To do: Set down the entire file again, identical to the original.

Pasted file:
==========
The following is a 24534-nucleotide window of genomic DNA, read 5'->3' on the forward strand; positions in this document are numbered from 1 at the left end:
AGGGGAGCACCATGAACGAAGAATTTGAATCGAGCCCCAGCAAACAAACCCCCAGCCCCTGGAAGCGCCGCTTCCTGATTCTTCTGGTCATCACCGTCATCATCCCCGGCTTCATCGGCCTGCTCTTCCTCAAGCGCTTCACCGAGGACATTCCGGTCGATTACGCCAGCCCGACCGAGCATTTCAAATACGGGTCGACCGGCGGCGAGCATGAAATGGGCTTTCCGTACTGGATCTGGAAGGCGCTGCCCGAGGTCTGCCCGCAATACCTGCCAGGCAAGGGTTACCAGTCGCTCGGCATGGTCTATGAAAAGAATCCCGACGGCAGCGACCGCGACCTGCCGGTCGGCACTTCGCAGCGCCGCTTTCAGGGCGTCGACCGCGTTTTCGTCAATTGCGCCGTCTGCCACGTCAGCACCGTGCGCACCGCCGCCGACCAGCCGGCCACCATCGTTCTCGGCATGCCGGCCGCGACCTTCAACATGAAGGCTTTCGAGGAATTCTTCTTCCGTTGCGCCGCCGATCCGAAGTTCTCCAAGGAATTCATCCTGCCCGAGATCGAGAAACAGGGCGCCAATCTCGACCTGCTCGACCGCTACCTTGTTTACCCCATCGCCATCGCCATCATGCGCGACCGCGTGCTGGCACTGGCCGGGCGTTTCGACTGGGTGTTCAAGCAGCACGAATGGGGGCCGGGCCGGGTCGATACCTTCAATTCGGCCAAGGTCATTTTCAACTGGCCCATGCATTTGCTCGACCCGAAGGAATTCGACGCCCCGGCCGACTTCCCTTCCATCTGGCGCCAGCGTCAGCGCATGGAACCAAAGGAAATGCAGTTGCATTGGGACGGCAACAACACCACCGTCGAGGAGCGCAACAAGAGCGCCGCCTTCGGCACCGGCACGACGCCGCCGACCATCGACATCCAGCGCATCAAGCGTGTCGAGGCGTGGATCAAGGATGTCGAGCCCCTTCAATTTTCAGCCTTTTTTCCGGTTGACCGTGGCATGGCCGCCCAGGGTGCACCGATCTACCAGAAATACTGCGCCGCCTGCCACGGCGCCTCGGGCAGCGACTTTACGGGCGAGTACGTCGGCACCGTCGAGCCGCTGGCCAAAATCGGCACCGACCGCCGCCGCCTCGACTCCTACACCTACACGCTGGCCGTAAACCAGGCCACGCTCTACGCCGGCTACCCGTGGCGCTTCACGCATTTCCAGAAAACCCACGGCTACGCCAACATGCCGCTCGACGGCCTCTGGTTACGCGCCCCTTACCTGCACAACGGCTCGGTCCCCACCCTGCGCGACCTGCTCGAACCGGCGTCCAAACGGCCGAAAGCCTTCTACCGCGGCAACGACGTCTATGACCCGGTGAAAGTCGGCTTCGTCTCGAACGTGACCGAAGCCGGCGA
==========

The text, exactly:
The following is a 24534-nucleotide window of genomic DNA, read 5'->3' on the forward strand; positions in this document are numbered from 1 at the left end:
AGGGGAGCACCATGAACGAAGAATTTGAATCGAGCCCCAGCAAACAAACCCCCAGCCCCTGGAAGCGCCGCTTCCTGATTCTTCTGGTCATCACCGTCATCATCCCCGGCTTCATCGGCCTGCTCTTCCTCAAGCGCTTCACCGAGGACATTCCGGTCGATTACGCCAGCCCGACCGAGCATTTCAAATACGGGTCGACCGGCGGCGAGCATGAAATGGGCTTTCCGTACTGGATCTGGAAGGCGCTGCCCGAGGTCTGCCCGCAATACCTGCCAGGCAAGGGTTACCAGTCGCTCGGCATGGTCTATGAAAAGAATCCCGACGGCAGCGACCGCGACCTGCCGGTCGGCACTTCGCAGCGCCGCTTTCAGGGCGTCGACCGCGTTTTCGTCAATTGCGCCGTCTGCCACGTCAGCACCGTGCGCACCGCCGCCGACCAGCCGGCCACCATCGTTCTCGGCATGCCGGCCGCGACCTTCAACATGAAGGCTTTCGAGGAATTCTTCTTCCGTTGCGCCGCCGATCCGAAGTTCTCCAAGGAATTCATCCTGCCCGAGATCGAGAAACAGGGCGCCAATCTCGACCTGCTCGACCGCTACCTTGTTTACCCCATCGCCATCGCCATCATGCGCGACCGCGTGCTGGCACTGGCCGGGCGTTTCGACTGGGTGTTCAAGCAGCACGAATGGGGGCCGGGCCGGGTCGATACCTTCAATTCGGCCAAGGTCATTTTCAACTGGCCCATGCATTTGCTCGACCCGAAGGAATTCGACGCCCCGGCCGACTTCCCTTCCATCTGGCGCCAGCGTCAGCGCATGGAACCAAAGGAAATGCAGTTGCATTGGGACGGCAACAACACCACCGTCGAGGAGCGCAACAAGAGCGCCGCCTTCGGCACCGGCACGACGCCGCCGACCATCGACATCCAGCGCATCAAGCGTGTCGAGGCGTGGATCAAGGATGTCGAGCCCCTTCAATTTTCAGCCTTTTTTCCGGTTGACCGTGGCATGGCCGCCCAGGGTGCACCGATCTACCAGAAATACTGCGCCGCCTGCCACGGCGCCTCGGGCAGCGACTTTACGGGCGAGTACGTCGGCACCGTCGAGCCGCTGGCCAAAATCGGCACCGACCGCCGCCGCCTCGACTCCTACACCTACACGCTGGCCGTAAACCAGGCCACGCTCTACGCCGGCTACCCGTGGCGCTTCACGCATTTCCAGAAAACCCACGGCTACGCCAACATGCCGCTCGACGGCCTCTGGTTACGCGCCCCTTACCTGCACAACGGCTCGGTCCCCACCCTGCGCGACCTGCTCGAACCGGCGTCCAAACGGCCGAAAGCCTTCTACCGCGGCAACGACGTCTATGACCCGGTGAAAGTCGGCTTCGTCTCGAACGTGACCGAAGCCGGCGA